An economic analysis of the anticipated advanced air mobility (AAM) market in the affluent New York-Boston corridor suggests that predictions about the future proliferation of eVTOL air taxis may be overly optimistic. And the study, which was released during last week’s Vertical Flight Society Forum, was conducted before a big drop in ground and air traffic in the wake of the Covid-19 pandemic.
“The AAM community lacks analytical rigor and an economic analysis framework,” argued Nate Sirirojvisuth, a senior cost research analyst at Price Systems. He presented his findings, developed by Price in cooperation with Jaunt Air Mobility and Georgia Tech, in a paper entitled, “A Lifecycle Economic Study of eVTOL Air Taxi service in the U.S. Northeast Region.”
Sirirojvisuth said an urban area appropriate for the sort of air taxi services envisaged by new AAM commercial models would need to have significant and persistent ground congestion and a high amount of business travel and be able to support average individual seat ticket prices in the $219 to $264 range with the majority of forecast demand coming in the existing high-wealth New York City—Connecticut corridor. Forecasted demand is 500 to 1,200 passengers per day. While the convergence of enabling technologies drives the opportunity for AAM to serve underserved markets, past pricing assumptions do not realistically calculate costs and traffic volume, he claimed.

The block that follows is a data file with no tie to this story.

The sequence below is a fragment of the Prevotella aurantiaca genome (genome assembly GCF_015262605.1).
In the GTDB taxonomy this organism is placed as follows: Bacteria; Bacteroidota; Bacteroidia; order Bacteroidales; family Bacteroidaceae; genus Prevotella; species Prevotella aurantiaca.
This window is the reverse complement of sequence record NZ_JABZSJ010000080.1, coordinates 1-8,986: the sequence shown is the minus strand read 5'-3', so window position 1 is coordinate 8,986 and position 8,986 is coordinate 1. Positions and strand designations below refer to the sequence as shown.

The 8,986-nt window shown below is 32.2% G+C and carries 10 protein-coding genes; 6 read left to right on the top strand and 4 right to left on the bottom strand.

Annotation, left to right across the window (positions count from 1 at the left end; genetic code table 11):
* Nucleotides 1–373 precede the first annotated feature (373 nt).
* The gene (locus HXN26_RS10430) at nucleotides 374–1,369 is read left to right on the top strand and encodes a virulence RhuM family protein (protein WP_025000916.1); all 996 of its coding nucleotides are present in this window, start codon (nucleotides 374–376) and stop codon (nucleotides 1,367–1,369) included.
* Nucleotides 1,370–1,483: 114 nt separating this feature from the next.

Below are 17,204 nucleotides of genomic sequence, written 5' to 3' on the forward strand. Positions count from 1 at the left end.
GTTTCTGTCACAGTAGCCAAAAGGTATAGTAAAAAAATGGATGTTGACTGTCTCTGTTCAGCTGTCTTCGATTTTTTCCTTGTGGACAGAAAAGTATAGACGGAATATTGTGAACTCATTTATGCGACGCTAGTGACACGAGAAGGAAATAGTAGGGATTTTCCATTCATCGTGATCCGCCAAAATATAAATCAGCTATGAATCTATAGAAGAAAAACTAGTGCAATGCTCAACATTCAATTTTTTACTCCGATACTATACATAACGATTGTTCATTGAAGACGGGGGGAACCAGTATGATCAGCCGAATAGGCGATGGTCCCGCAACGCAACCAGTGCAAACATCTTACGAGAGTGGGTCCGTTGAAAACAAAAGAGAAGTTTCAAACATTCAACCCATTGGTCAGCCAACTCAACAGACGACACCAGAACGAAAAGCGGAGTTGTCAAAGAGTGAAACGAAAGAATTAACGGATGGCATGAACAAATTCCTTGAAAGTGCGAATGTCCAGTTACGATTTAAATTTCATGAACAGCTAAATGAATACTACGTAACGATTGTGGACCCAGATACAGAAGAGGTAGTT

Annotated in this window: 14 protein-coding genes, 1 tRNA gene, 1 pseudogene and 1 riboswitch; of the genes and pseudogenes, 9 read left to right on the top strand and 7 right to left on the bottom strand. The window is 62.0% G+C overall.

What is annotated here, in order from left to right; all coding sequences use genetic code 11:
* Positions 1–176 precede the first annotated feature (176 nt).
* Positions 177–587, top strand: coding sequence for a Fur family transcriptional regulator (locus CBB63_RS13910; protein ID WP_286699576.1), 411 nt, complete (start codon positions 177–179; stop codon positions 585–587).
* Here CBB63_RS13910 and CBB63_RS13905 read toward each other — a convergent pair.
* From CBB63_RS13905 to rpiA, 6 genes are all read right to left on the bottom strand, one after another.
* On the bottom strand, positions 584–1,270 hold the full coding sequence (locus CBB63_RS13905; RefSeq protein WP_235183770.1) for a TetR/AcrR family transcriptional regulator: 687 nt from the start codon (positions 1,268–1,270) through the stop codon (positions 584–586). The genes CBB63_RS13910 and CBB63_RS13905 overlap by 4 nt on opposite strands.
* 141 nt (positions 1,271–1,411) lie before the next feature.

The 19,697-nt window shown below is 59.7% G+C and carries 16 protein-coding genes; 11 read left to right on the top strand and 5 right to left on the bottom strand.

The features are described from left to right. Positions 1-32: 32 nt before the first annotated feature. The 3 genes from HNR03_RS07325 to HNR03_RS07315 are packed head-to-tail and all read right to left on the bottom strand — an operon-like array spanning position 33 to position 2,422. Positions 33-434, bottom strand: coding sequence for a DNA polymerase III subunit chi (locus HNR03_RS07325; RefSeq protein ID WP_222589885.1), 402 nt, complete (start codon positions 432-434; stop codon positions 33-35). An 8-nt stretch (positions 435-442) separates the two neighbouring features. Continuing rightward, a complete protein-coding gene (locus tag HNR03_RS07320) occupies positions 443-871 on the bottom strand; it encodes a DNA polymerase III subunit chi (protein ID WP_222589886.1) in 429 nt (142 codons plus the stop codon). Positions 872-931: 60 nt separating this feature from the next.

“We have this great technology, but how do we optimize it for the market, not just performance?” Sirirojvisuth asked rhetorically. In his view, the new technology must deliver clear added value, and this will require a thorough analysis of cost drivers and the “real” ridership demand. He boiled the issue down to the following three questions: What is the price elasticity and demand in any given market? What are the cost inputs into ticket prices? And what market conditions and technology together maximize profit?
Sirorojvisuth and his fellow researchers analyzed current traffic patterns, likely AAM route assignments, eVTOL aircraft performance, infrastructure needs, trip time, and anticipated seat mile ticket prices to determine the likely income threshold of passengers, the population income distribution, and service demand and profitability. They then applied these variables to short, medium, and long-term operational assumptions with regard to infrastructure availability and cost.
Initially, when ridership volumes are low, they concluded, AAM could use existing heliports and airspace rules with a minimum of investment, but that would change as ridership increases and both vehicle and vertiport throughputs are maximized. However, as system service expands, new vertiports also would need to be located along the routes in these high-wealth areas. The analysis does not take into account the price of land for vertiport construction in these areas, Sirorojvisuth said.
Sirorojvisuth noted that researchers determined that the optimum vehicle to service the corridor would have an unrefueled range of at least 100 miles, be able to cruise at altitudes up to 5,500 feet, and have a cruise speed of 160 mph.